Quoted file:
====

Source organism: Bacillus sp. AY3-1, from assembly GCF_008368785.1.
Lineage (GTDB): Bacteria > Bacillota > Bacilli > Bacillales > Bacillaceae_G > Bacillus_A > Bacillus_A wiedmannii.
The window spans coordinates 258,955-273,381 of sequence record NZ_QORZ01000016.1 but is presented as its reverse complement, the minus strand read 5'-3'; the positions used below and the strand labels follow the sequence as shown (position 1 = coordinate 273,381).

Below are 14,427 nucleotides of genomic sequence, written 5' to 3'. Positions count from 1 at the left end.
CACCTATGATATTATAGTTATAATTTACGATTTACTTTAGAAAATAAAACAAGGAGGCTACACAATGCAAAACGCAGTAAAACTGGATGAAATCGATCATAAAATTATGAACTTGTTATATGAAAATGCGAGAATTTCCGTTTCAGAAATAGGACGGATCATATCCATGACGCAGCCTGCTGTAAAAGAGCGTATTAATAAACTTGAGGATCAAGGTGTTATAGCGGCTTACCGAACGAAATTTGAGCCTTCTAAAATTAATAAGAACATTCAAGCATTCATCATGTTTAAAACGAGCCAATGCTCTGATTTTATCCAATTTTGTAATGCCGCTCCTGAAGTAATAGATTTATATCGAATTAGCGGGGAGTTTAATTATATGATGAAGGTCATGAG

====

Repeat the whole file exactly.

Source organism: Bacillus sp. AY3-1, from assembly GCF_008368785.1.
Lineage (GTDB): Bacteria > Bacillota > Bacilli > Bacillales > Bacillaceae_G > Bacillus_A > Bacillus_A wiedmannii.
The window spans coordinates 258,955-273,381 of sequence record NZ_QORZ01000016.1 but is presented as its reverse complement, the minus strand read 5'-3'; the positions used below and the strand labels follow the sequence as shown (position 1 = coordinate 273,381).

Below are 14,427 nucleotides of genomic sequence, written 5' to 3'. Positions count from 1 at the left end.
CACCTATGATATTATAGTTATAATTTACGATTTACTTTAGAAAATAAAACAAGGAGGCTACACAATGCAAAACGCAGTAAAACTGGATGAAATCGATCATAAAATTATGAACTTGTTATATGAAAATGCGAGAATTTCCGTTTCAGAAATAGGACGGATCATATCCATGACGCAGCCTGCTGTAAAAGAGCGTATTAATAAACTTGAGGATCAAGGTGTTATAGCGGCTTACCGAACGAAATTTGAGCCTTCTAAAATTAATAAGAACATTCAAGCATTCATCATGTTTAAAACGAGCCAATGCTCTGATTTTATCCAATTTTGTAATGCCGCTCCTGAAGTAATAGATTTATATCGAATTAGCGGGGAGTTTAATTATATGATGAAGGTCATGAG